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Living History event in memory of 1981 Hunger Strikes this Saturday

first_imgCloich Cheann Fhaola Sinn Fein are hosting a free Living History event in this, the centenary year of the 1916 rising, to commemorate the 35th anniversary of the 1981 Hunger Strikes.The event will take place at The Yard, Falcarragh, on Saturday at 6pm.There will be a screening of documentary film ‘The Blanketmen’ followed by a Q&A session chaired by Tommy Francis (writer and former teacher at PCC) Speakers will include Danny Morrison (author, playwright, ex-prisoner, historian and political commentator) and political activist Breige Brownlee (ex Republican prisoner in Armagh woman’s jail)Tea, coffee and light refreshments will be made available on the night.Failte roimh achan duine!James Woods says; “This event should be of interest to all secondary students and teachers, due to the inclusion in school curriculum of the 1981 Hungerstrikes. A dark period in Ireland’s history that has been largely ignored in a veil of unspoken secrecy and bureaucratic censorship.” Living History event in memory of 1981 Hunger Strikes this Saturday was last modified: September 22nd, 2016 by Elaine McCalligShare this:Click to share on Facebook (Opens in new window)Click to share on Twitter (Opens in new window)Click to share on LinkedIn (Opens in new window)Click to share on Reddit (Opens in new window)Click to share on Pocket (Opens in new window)Click to share on Telegram (Opens in new window)Click to share on WhatsApp (Opens in new window)Click to share on Skype (Opens in new window)Click to print (Opens in new window) Tags:1981bobby sandsFalcarraghGweedoreh blockhistoryHunger Strikesthe blanketmenlast_img read more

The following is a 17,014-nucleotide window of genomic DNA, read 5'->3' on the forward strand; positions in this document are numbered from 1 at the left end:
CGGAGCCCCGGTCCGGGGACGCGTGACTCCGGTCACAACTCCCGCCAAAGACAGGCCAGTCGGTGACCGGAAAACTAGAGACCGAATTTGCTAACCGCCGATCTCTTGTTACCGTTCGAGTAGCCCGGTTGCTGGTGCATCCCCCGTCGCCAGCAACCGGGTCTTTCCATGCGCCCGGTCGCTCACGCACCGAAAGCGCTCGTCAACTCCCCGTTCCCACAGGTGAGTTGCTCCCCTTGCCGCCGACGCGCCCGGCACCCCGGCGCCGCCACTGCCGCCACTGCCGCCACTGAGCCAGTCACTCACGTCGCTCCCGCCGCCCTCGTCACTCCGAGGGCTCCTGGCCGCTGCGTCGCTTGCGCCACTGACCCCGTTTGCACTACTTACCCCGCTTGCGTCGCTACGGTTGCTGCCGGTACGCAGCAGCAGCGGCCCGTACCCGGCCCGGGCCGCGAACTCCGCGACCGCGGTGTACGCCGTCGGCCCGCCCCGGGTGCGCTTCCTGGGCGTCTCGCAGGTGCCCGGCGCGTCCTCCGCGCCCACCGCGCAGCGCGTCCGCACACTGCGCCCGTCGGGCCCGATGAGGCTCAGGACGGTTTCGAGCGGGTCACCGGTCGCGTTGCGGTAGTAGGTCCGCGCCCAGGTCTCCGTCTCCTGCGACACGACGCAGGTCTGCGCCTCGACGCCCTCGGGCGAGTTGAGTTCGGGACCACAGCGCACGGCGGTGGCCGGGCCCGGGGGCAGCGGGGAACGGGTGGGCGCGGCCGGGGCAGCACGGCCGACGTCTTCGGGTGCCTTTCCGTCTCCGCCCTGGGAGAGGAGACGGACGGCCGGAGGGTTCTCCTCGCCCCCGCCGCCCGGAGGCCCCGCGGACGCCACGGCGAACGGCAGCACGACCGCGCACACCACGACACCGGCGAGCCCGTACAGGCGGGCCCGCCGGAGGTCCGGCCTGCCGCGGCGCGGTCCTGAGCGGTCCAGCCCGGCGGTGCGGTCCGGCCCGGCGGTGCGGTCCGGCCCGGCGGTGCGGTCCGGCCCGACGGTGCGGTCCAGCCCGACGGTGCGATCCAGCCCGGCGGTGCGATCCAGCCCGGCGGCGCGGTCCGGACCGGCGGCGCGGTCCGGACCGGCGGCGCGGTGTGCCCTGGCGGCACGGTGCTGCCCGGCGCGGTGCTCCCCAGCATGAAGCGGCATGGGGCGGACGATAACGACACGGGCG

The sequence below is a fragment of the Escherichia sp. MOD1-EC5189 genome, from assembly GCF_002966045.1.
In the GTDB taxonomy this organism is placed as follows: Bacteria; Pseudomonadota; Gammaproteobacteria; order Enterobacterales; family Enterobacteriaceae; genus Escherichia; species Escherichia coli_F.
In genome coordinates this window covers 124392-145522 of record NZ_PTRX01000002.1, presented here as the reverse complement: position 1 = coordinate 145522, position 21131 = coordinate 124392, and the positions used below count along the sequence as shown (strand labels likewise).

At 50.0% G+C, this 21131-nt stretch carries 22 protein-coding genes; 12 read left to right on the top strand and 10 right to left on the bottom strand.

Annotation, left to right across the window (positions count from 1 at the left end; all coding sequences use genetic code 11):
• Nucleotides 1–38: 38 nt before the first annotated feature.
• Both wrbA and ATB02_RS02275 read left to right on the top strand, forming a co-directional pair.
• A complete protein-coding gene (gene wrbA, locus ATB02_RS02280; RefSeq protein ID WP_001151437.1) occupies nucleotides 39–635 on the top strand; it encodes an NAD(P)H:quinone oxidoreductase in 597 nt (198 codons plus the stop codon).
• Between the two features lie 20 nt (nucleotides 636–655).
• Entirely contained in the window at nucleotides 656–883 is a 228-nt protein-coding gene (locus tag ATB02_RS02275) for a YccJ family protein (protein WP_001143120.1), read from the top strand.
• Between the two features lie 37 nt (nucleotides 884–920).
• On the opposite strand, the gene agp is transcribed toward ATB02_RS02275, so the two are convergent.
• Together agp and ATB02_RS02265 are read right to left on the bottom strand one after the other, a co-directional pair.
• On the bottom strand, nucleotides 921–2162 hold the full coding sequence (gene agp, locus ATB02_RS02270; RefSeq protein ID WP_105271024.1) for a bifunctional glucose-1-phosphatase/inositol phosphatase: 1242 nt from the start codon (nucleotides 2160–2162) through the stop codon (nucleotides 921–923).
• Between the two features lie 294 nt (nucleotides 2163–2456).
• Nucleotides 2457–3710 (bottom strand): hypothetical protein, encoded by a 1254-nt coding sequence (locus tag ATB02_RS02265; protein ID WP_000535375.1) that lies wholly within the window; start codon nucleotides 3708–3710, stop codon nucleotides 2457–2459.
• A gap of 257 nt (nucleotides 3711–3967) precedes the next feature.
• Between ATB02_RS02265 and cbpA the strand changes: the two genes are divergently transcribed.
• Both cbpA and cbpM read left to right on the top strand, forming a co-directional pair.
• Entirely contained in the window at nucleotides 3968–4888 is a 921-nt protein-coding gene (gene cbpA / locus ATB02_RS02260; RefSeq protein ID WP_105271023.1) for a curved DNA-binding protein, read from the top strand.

Drug gangs may be behind Dutch newspaper attacks: police